Hammershøi considered Five Portraits (1901-1902, Stockholm, Thielska Galleriet) to be his masterpiece. The curious, imposing canvas measures nearly 2m x 3m, and shows five painters, including Peter Ilsted and Hammershøi’s younger brother Svend, seated around a table.
The meeting is more funereal than festive. Again, there is no interaction between subjects. The painter Carl Holsoe rests his enormous feet on a stool in the right foreground. The table resembles a casket covered with a white cloth. It is lit by two candles that cast a cold light. There is no food. The wine glasses are empty. Gabriel Axel, the director of the Oscar award-winning film Babette’s Feast (1987) said the set of his banquet scene was inspired by Hammershøi’s painting.
Hammershøi was emblematic of a period in Danish history, Champion says. Denmark lost Norway to Sweden 50 years before the artist was born, and his birth coincided with the loss of Schleswig-Holstein to Prussia. Shorn of most of its territory, the country turned inward. Long, dark winters further contributed to the Danish concept of hygge, meaning cosy indoor comfort.
Hammershøi’s close friends Ilsted and Holsoe fulfilled the definition of hygge, painting their interior scenes in warm, inviting tones. Hammershøi did not. He showed 11 paintings at the 1900 World’s Fair but sold none. Ilsted showed only two, but sold one to the French state, which had just demonstrated its lack of artistic judgment by bypassing the Impressionists.
Hammershøi has been called the Vermeer of the 20th century. The simplicity of his interiors conveys a sense of timelessness, not unlike the Dutch masters. In the only interview he ever gave, to a Danish newspaper, Hammershøi said that lines, horizontal and vertical, and light were the most important thing in his paintings.
In Interior With a Standing Woman (Ambassador John L Loeb Jr Danish Art Collection), Ida stands near a window, her back turned to the painter, who seems to spy on her from the next room. Identical, empty frames hang in both rooms. Light falls on the parquet floor. One can almost see particles of dust in the air. Nothing moves. Nothing happens.
Interior With a Windsor Chair (1913, also from John Loeb’s collection) shows the same two rooms and doors, except that Ida has been replaced by a chair. Otherwise, both rooms are empty, as if a moving company had come and emptied out the apartment.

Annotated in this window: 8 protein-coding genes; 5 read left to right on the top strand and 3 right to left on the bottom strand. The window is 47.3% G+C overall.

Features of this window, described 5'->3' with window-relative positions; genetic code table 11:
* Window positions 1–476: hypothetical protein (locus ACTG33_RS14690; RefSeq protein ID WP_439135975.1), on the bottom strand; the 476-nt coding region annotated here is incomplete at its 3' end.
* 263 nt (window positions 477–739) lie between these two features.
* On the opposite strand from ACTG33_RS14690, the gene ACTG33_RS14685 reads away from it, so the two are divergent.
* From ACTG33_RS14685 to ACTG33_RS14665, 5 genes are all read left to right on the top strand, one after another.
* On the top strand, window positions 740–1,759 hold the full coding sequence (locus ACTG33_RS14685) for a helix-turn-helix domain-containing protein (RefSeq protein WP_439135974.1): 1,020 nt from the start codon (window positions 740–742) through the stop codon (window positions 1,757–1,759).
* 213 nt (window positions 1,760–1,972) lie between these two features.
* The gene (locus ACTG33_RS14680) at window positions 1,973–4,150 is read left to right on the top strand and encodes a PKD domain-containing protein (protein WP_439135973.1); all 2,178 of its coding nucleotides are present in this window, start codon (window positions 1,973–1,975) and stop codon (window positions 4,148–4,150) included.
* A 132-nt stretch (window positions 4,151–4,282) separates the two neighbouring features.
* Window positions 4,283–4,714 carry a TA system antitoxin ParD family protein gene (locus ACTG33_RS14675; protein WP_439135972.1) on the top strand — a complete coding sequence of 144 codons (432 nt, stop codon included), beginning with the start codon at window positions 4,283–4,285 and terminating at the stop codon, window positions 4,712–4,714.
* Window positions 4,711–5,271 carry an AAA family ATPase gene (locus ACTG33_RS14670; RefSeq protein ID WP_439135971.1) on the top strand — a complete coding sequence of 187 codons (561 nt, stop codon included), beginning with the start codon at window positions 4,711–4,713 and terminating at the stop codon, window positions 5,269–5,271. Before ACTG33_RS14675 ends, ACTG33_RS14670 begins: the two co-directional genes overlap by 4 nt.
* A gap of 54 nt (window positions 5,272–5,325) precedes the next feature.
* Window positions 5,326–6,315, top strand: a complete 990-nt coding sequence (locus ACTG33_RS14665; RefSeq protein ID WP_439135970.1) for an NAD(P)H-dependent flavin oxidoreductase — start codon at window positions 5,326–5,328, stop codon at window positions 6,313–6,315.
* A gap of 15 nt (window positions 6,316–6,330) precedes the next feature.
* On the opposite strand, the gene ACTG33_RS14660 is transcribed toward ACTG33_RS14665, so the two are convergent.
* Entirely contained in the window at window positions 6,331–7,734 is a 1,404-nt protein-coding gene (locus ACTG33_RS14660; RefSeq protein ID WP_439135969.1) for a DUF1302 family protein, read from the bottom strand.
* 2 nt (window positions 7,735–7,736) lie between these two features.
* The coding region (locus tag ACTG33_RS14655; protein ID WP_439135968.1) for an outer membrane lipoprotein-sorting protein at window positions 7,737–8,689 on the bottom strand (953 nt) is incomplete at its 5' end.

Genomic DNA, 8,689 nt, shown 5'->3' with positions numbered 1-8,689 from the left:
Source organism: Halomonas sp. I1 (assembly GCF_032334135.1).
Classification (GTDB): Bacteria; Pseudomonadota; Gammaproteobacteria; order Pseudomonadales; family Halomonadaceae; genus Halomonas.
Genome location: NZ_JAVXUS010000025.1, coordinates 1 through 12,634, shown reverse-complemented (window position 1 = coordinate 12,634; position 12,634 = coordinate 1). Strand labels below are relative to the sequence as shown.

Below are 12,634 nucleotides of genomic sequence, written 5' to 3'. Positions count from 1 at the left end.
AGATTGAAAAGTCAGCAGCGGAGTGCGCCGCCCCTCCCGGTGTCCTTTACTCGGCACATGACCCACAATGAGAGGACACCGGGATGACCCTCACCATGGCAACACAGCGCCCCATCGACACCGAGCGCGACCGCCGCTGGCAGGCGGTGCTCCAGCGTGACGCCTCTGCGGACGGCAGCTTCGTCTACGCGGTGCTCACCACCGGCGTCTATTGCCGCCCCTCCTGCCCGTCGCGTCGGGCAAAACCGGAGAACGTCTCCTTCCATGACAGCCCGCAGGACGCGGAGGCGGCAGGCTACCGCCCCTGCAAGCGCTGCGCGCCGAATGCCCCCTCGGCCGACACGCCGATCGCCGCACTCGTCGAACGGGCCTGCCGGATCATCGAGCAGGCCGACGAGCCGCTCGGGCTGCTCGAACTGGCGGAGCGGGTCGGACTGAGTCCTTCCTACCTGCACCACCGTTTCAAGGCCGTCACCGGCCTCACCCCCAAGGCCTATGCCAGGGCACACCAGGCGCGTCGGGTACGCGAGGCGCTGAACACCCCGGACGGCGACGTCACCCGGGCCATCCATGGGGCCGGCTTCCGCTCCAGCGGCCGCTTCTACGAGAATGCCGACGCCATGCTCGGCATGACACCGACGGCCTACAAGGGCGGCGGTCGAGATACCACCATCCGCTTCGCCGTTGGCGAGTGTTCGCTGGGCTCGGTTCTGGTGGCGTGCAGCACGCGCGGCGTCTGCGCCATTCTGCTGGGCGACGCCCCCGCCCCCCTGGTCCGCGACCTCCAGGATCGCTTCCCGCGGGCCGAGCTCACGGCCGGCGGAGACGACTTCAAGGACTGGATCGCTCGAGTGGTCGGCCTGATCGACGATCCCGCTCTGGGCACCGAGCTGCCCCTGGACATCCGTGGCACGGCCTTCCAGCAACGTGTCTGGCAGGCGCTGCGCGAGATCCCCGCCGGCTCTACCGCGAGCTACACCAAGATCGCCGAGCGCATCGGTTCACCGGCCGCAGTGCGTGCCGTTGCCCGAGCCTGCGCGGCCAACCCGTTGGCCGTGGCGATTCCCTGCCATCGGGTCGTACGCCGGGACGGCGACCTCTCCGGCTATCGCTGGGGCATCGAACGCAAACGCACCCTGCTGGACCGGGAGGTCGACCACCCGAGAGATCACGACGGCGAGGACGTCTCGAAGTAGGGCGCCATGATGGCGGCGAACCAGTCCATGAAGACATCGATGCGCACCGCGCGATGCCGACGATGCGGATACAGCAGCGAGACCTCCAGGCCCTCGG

In Ray of Sun in the Salon, III (1903, Stockholm, Nationalmuseum) sunlight through an unseen window throws the pattern of a cross, created by the window sash, on the wall. Did Hammershøi, a Lutheran, mean to signify something religious? Again, he does not tell us.
In the same painting, a Biedermeier sofa flanked by two white chairs sits under a man’s portrait. Despite its great simplicity, the interior speaks to us. As the late French art historian Daniel Arasse said, referring to Vermeer, “Something in the painting thinks, and it is thinking without us, without words.”
All Hammershøi’s interiors exude the same sensation. Objects seem to inhabit time-suspended space, on a par with humans. Contrary to a common critique, the paintings are not cold, melancholic and anxiety-ridden, but rather, calming and meditative.
The Danish journalist who interviewed Hammershøi said visiting his home was “just like entering one of his paintings”. Danish apartments of the period were cluttered with furniture and objets d’art. Photographs of Hammershøi’s home show it contained more than one sees in his paintings. Before commencing a painting, he removed objects. Like Beckett peeling away excess verbiage to empower language, Hammershøi knew that less can be more in painting. He simplified his landscapes too. No landmarks or humans interrupt the flow of fields. No passersby walk in the streets. Copenhagen and London are painted as if through a fine mist.
Hammershøi is compared to many painters, not because his canvases look like theirs, but for what they evoke. Silence, like Chardin and Vermeer. Geometry, like Mondrian. The muted colours of the north, like Paul Henry. The isolation of his human figures and the simplified décors they are set in remind many of the American realist Edward Hopper.
If Hammershøi’s oeuvre proves anything, it is that an artist does not have to be “of his time”, as Manet said. It is possible to create haunting images that survive many decades, without being new or innovative. Hammershøi’s stubborn vision paid off. He is today considered the finest Danish painter of his generation.